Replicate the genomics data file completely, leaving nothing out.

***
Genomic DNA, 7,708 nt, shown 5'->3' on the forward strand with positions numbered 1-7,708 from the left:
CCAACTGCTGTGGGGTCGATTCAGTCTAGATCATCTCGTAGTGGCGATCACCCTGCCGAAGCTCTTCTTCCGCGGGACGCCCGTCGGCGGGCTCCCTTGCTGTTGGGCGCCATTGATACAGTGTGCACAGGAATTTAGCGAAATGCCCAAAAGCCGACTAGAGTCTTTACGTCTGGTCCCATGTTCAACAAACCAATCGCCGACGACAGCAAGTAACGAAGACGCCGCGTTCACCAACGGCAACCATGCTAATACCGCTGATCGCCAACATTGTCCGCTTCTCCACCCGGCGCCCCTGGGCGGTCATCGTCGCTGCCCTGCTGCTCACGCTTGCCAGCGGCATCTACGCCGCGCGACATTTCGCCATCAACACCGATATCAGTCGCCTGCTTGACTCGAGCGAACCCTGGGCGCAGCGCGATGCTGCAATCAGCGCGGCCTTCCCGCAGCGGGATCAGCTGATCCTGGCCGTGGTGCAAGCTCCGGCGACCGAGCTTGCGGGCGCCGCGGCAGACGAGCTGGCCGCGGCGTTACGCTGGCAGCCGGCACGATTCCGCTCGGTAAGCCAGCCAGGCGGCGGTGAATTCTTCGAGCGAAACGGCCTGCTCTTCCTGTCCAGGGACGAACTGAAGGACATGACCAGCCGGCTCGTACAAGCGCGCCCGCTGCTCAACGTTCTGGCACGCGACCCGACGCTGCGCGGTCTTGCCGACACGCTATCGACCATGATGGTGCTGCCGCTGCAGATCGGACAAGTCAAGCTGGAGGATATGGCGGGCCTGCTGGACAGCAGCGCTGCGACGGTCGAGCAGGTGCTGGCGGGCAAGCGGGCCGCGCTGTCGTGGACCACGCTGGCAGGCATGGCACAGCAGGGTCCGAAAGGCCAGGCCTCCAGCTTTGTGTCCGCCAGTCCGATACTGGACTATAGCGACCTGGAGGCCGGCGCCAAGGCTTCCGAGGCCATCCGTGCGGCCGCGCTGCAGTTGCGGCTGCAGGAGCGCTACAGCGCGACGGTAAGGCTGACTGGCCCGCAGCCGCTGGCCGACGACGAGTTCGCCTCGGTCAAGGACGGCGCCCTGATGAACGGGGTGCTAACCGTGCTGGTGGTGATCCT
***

Genomic DNA, 7,708 nt, shown 5'->3' on the forward strand with positions numbered 1-7,708 from the left:
CCAACTGCTGTGGGGTCGATTCAGTCTAGATCATCTCGTAGTGGCGATCACCCTGCCGAAGCTCTTCTTCCGCGGGACGCCCGTCGGCGGGCTCCCTTGCTGTTGGGCGCCATTGATACAGTGTGCACAGGAATTTAGCGAAATGCCCAAAAGCCGACTAGAGTCTTTACGTCTGGTCCCATGTTCAACAAACCAATCGCCGACGACAGCAAGTAACGAAGACGCCGCGTTCACCAACGGCAACCATGCTAATACCGCTGATCGCCAACATTGTCCGCTTCTCCACCCGGCGCCCCTGGGCGGTCATCGTCGCTGCCCTGCTGCTCACGCTTGCCAGCGGCATCTACGCCGCGCGACATTTCGCCATCAACACCGATATCAGTCGCCTGCTTGACTCGAGCGAACCCTGGGCGCAGCGCGATGCTGCAATCAGCGCGGCCTTCCCGCAGCGGGATCAGCTGATCCTGGCCGTGGTGCAAGCTCCGGCGACCGAGCTTGCGGGCGCCGCGGCAGACGAGCTGGCCGCGGCGTTACGCTGGCAGCCGGCACGATTCCGCTCGGTAAGCCAGCCAGGCGGCGGTGAATTCTTCGAGCGAAACGGCCTGCTCTTCCTGTCCAGGGACGAACTGAAGGACATGACCAGCCGGCTCGTACAAGCGCGCCCGCTGCTCAACGTTCTGGCACGCGACCCGACGCTGCGCGGTCTTGCCGACACGCTATCGACCATGATGGTGCTGCCGCTGCAGATCGGACAAGTCAAGCTGGAGGATATGGCGGGCCTGCTGGACAGCAGCGCTGCGACGGTCGAGCAGGTGCTGGCGGGCAAGCGGGCCGCGCTGTCGTGGACCACGCTGGCAGGCATGGCACAGCAGGGTCCGAAAGGCCAGGCCTCCAGCTTTGTGTCCGCCAGTCCGATACTGGACTATAGCGACCTGGAGGCCGGCGCCAAGGCTTCCGAGGCCATCCGTGCGGCCGCGCTGCAGTTGCGGCTGCAGGAGCGCTACAGCGCGACGGTAAGGCTGACTGGCCCGCAGCCGCTGGCCGACGACGAGTTCGCCTCGGTCAAGGACGGCGCCCTGATGAACGGGGTGCTAACCGTGCTGGTGGTGATCCT